LF Newbie, help me choose a Speed Graphic

Discussion in 'Large Format Cameras and Accessories' started by Hamster, Jan 26, 2010.

  1. Hamster

    Hamster Member

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    As part of my effort to improve the tonal quality of my portrait images, I have decided that LF is the way to go. Most of my prints will be contact printed.

    Taking advise from here and also speaking with friends, I think the Speed Graphic offers the best value for money.

    As all Speed Graphic is older than me, are there specific things to look out for on this camera? Are there different versions? Something that is easy to break? Or upgrade that really makes a difference (at reasonable cost)?

    Lenses, are there some lenses that is worth looking for? Ideally good value for money, and perhaps suitable for 8x10 also.
     
  2. Whiteymorange

    Whiteymorange Member

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    The Graflock back is key. If you buy an older one with a spring back (or the even older version which I think is called the Graflex back) you will be unable to use roll backs or Fuji instant film without modification. Since you are speaking of portraits. I don't think the limited movements available in the later Pacemaker Speed are really worth the money, but more experienced folks may disagree.

    One of the nice things about working with a Speed is the availability of barrel lenses that can come your way for small change. I personally like Tessar lenses for people, and there are a lot of them out there. A 10" Ektar is an old favorite, but there are cheaper versions around that will give you very similar results. I also prefer uncoated lenses for portraits, but then, maybe I like these things because they're cheap :-/ You cant go too long with the bellows on a Speed, so 12" is about the limit of your practical FL for lenses. Again, other minds may have other opinions.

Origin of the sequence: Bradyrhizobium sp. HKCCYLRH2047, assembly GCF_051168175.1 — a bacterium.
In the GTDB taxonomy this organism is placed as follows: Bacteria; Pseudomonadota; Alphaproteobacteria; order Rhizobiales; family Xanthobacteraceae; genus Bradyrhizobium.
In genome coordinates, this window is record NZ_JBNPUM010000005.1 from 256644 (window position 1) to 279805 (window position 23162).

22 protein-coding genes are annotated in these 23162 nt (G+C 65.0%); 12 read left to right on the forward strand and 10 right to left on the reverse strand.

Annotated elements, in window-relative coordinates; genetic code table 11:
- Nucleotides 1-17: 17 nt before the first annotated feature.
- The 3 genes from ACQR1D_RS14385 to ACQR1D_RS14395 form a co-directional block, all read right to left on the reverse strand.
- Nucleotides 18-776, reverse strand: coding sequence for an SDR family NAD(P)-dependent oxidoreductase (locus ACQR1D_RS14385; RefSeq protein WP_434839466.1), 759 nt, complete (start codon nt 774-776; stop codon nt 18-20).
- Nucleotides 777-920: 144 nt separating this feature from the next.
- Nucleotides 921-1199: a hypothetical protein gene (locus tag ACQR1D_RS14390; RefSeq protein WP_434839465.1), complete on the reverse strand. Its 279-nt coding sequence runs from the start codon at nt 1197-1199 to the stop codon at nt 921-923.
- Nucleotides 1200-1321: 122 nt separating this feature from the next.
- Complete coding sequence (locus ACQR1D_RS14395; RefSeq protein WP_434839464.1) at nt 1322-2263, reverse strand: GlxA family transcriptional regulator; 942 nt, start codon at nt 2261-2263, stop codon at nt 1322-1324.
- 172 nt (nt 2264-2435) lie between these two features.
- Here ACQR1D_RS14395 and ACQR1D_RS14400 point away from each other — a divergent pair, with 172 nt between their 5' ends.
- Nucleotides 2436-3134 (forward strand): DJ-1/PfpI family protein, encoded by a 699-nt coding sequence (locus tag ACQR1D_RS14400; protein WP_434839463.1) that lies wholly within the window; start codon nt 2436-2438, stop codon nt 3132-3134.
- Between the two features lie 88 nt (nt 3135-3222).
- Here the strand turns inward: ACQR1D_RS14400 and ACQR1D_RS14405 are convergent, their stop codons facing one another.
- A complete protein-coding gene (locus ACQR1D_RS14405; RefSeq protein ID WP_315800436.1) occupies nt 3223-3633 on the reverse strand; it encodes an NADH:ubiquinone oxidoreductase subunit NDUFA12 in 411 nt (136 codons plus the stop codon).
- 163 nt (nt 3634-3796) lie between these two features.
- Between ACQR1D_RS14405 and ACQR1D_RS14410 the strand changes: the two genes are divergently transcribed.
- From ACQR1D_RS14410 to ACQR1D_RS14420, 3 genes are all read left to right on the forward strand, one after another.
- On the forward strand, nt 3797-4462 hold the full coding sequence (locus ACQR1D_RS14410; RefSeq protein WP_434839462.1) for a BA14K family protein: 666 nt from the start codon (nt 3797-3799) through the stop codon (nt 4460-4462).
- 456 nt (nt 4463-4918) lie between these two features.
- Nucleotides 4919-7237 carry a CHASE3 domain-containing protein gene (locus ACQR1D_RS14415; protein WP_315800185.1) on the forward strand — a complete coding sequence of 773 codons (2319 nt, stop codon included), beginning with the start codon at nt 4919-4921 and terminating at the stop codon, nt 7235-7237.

Have fun. The Speed is my favorite camera.
     
  3. Fotoguy20d

    Fotoguy20d Subscriber

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    I like the Graflex as a good starter for 4x5, particularly if you aren't looking for a lot of movements. Why a Speed instead of a Crown? Do you need the focal plane shutter? Many LF lenses come in a shutter (although old ones can be iffy, particularly, I find, the Graphex shutters). The Crown is lighter, thinner and simpler than the Speed (and less expensive). Because of the shallower body, it can use wider lenses.

    If you want to be able to remove the ground glass, such as to use a MF roll film holder, you will need a Graflok back instead of a Graphic (spring) back. Avoid (like the plague) a Graflex back. You probably want a Pacemaker (1947 and later) model rather than the anniversary - the anny has even less movement than the Pacemaker.

    The two most often damaged things in a Crown or Speed are the rear rails and the bellows. If you aren't careful to rack the rails back properly before trying to stow the bed, you can strip out the rails - happens a lot. Graflex bellows are pretty sturdy but many are 50+ years old and can crack in the corners. Accuracy of the Speed's FP shutter is probably iffy but as long as it runs through the entire range you can live with it. Kalart rangefinders are usually out of alignment but are an easy fix - they are sometimes dim, which requires replacing the mirror or the entire unit.

    The basic lenses for a Speed are the 127mm Kodak Ektar (no movements with it but a nice lens), 135mm Optar (a good lens) and the 135mm Xenar on the later models (also a nice lens). A Kodak Ektar 20mm is another nice lens and will cover up to 5x7. I don't think you'll find much in the way of lenses for a 4x5 that will cover 8x10, although a 380mm tele-optar will sort of cover.

    Dan
     
  4. Barry S

    Barry S Member